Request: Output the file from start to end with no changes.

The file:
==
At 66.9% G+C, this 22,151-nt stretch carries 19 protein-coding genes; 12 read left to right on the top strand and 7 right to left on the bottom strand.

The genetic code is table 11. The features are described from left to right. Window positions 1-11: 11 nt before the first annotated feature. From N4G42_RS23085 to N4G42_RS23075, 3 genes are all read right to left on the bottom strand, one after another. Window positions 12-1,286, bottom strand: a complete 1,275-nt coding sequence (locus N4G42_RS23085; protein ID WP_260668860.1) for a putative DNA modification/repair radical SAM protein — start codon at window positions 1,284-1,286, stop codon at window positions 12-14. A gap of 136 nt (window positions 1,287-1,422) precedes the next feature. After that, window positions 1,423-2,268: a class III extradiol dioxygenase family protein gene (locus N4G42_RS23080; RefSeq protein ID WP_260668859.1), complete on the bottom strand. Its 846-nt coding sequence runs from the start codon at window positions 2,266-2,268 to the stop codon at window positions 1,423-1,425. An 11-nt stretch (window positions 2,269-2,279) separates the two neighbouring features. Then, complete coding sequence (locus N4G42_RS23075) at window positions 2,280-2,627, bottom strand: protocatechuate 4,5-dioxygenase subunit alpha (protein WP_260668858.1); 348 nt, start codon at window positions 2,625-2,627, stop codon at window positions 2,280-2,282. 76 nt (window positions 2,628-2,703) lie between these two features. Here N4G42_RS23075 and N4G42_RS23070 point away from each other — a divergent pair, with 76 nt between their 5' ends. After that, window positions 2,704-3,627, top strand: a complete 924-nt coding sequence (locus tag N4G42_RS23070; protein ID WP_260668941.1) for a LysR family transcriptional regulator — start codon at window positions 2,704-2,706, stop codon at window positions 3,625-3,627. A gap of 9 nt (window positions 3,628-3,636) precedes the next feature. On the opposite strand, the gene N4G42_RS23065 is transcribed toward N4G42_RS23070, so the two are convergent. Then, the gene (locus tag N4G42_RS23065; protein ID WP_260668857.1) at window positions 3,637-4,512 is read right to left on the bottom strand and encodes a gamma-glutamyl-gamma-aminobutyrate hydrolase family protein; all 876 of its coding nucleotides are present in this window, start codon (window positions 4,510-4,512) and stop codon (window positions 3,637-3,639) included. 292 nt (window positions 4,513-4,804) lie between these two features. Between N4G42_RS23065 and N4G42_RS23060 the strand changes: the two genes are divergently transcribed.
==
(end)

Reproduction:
At 66.9% G+C, this 22,151-nt stretch carries 19 protein-coding genes; 12 read left to right on the top strand and 7 right to left on the bottom strand.

The genetic code is table 11. The features are described from left to right. Window positions 1-11: 11 nt before the first annotated feature. From N4G42_RS23085 to N4G42_RS23075, 3 genes are all read right to left on the bottom strand, one after another. Window positions 12-1,286, bottom strand: a complete 1,275-nt coding sequence (locus N4G42_RS23085; protein ID WP_260668860.1) for a putative DNA modification/repair radical SAM protein — start codon at window positions 1,284-1,286, stop codon at window positions 12-14. A gap of 136 nt (window positions 1,287-1,422) precedes the next feature. After that, window positions 1,423-2,268: a class III extradiol dioxygenase family protein gene (locus N4G42_RS23080; RefSeq protein ID WP_260668859.1), complete on the bottom strand. Its 846-nt coding sequence runs from the start codon at window positions 2,266-2,268 to the stop codon at window positions 1,423-1,425. An 11-nt stretch (window positions 2,269-2,279) separates the two neighbouring features. Then, complete coding sequence (locus N4G42_RS23075) at window positions 2,280-2,627, bottom strand: protocatechuate 4,5-dioxygenase subunit alpha (protein WP_260668858.1); 348 nt, start codon at window positions 2,625-2,627, stop codon at window positions 2,280-2,282. 76 nt (window positions 2,628-2,703) lie between these two features. Here N4G42_RS23075 and N4G42_RS23070 point away from each other — a divergent pair, with 76 nt between their 5' ends. After that, window positions 2,704-3,627, top strand: a complete 924-nt coding sequence (locus tag N4G42_RS23070; protein ID WP_260668941.1) for a LysR family transcriptional regulator — start codon at window positions 2,704-2,706, stop codon at window positions 3,625-3,627. A gap of 9 nt (window positions 3,628-3,636) precedes the next feature. On the opposite strand, the gene N4G42_RS23065 is transcribed toward N4G42_RS23070, so the two are convergent. Then, the gene (locus tag N4G42_RS23065; protein ID WP_260668857.1) at window positions 3,637-4,512 is read right to left on the bottom strand and encodes a gamma-glutamyl-gamma-aminobutyrate hydrolase family protein; all 876 of its coding nucleotides are present in this window, start codon (window positions 4,510-4,512) and stop codon (window positions 3,637-3,639) included. 292 nt (window positions 4,513-4,804) lie between these two features. Between N4G42_RS23065 and N4G42_RS23060 the strand changes: the two genes are divergently transcribed.